The poll finds Adrian Garcia and Sylvester Turner tied for the lead, with a second tier of closely-clustered candidates, including Chris Bell, Bill King and Stephen Costello. Digging deeper into the numbers yields more insight about those candidates with stronger name identification and favorable ratings, along with those candidates whom the voter would even consider supporting. Complete polling results may be found at www.har.com/poll.
Specifically, the Houston Association of Realtors commissioned a DC firm named American Strategies for this poll conducted over three days in the fourth week of September. It found Turner and Garcia tied with 19%, then Bell and King at 10%, then Costello at 9%, and then Ben Hall with 6%, Marty McVey 1%, and the rest at statistically nothing. "Undecided" actually won with 25%. In late June, it was Turner 16, Garcia 12, Bell 8, Hall and King 3, Costello 2, and poor McVey stuck at 1%. So everybody except McVey has moved a few undecideds into their column (that figure was 53% in the old survey). Charles has your deep dive; I'll add these impressions.
-- The Republicans in the race strengthened the most over the summer, but still don't appear to be a threat for the runoff. That is, if you don't consider Adrian Garcia a Republican, which I do. He is certainly the most conservative Democrat running, and he has significant conservative financial backing. Most importantly, he's not being scuffed by his terrible record as Harris County sheriff. Of all the data here, that's the point I most disbelieve. But hey, if I'm wrong and his incompetence doesn't catch up to him by Election Night, I'll own it.
-- Correspondingly, if it turns out to be Turner and Garcia in the runoff, that should be a pretty easy choice for us lefties in December. I'm still going to vote for the most progressive candidate in the general, and that's Bell.
-- Undecideds appear to be mostly white conservative women. Who gets the most help if and when they do decide -- King or Costello? I suppose the teevee ads they run will get refocused (fewer football and baseball games and more Fox and Friends).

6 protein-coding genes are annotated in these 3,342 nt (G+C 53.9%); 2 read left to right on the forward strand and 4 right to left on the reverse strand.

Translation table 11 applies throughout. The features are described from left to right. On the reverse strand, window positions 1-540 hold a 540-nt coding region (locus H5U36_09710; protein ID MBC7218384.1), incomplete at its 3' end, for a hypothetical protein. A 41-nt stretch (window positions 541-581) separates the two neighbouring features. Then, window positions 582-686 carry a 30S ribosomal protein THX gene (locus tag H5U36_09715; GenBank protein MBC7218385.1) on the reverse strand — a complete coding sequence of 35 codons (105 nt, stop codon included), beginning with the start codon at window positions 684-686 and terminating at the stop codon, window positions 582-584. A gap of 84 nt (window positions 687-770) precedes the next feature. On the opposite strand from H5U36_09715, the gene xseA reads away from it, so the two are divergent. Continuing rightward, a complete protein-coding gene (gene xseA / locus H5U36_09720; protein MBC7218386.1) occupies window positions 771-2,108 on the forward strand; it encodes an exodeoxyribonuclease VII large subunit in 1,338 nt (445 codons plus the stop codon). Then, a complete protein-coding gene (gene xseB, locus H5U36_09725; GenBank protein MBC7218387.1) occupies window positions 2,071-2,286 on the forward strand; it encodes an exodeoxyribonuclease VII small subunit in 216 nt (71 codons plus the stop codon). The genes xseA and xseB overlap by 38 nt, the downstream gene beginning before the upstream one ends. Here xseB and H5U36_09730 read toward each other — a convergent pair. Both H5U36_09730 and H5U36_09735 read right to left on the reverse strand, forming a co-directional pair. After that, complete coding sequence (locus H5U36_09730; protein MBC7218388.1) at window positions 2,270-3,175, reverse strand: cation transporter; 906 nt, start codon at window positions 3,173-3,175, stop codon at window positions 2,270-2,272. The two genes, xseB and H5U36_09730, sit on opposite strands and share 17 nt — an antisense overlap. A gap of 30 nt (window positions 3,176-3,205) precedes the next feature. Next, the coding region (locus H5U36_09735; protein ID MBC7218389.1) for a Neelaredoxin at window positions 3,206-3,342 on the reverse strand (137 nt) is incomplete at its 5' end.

-- HERO stands at 52% in favor. That is, in a word, awesome. The haters muster just 37%, and only 10% are undecided. That lede is essentially buried in both the HAR press release and the Chronicle article, and the newspaper, in its otherwise-tired fundraising analysis, notes that HERO supporters have doubled the money of Hotze and ilk. More and better on this topic, as usual, from Kuff.
Grand Old Professor Mark Jones is always available to piss on the parade.
... Rice University political scientist Mark Jones cautioned that the poll does not account for non-traditional city voters who may show up at the polls this year to vote on the ordinance, known as HERO.
It also likely under-represents support for Turner, Hall and potentially Garcia, Jones said, as it surveyed lower percentages of African American and Hispanic voters than are expected to turn out in November, given that there are two black candidates and one Hispanic candidate in the top-tier.
Sixty two percent of respondents identified as white, 20 percent as black, 10 percent as Hispanic and 2 percent as Asian.
"This survey would appear to be underestimating African American turnout by at least 10 percent and perhaps a little more," Jones said.
"If there are people who are being driven to turnout by the HERO ordinance or by Adrian Garcia's mobilization of the Hispanic community, they would not be represented," he added.
I cannot wait to see if this conservative jackass is right or wrong.
Updates: Via Mike McGruff, the top seven mayoral candidates will debate on teevee on Friday, October 16 -- that's the weekend before early voting begins the following Monday -- to be telecast by KPRC and Telemundo. That debate is also sponsored by the League of Women Voters and Houston Baptist University's law school. Get tickets to the event or live-streaming info and more at the link.
And a second mayoral poll came out today, sponsored by the conservative Houston Realty Business Coalition (they've endorsed Bill King) and it shows...
- Turner with 24%
- King with 18 (LOL)
- Garcia with 14
- Bell with 11
- Costello and Hall with 8
- three percent unsure, four percent someone else.
And as you might have guessed, it also thinks HERO is losing, 31-40 with 13% undecided and 16% declining to answer.
"We're still not sure what the electorate will look like, so polling the electorate has been a little dicey," University of Houston political scientist Brandon Rottinghaus said.
Rottinghaus said HRBC's poll likely over-represents younger and Republican voters, while under-representing African-Americans. "That's probably why you see King doing better in this poll, because Republicans tend to be more heavily represented."
In other words, it's garbage.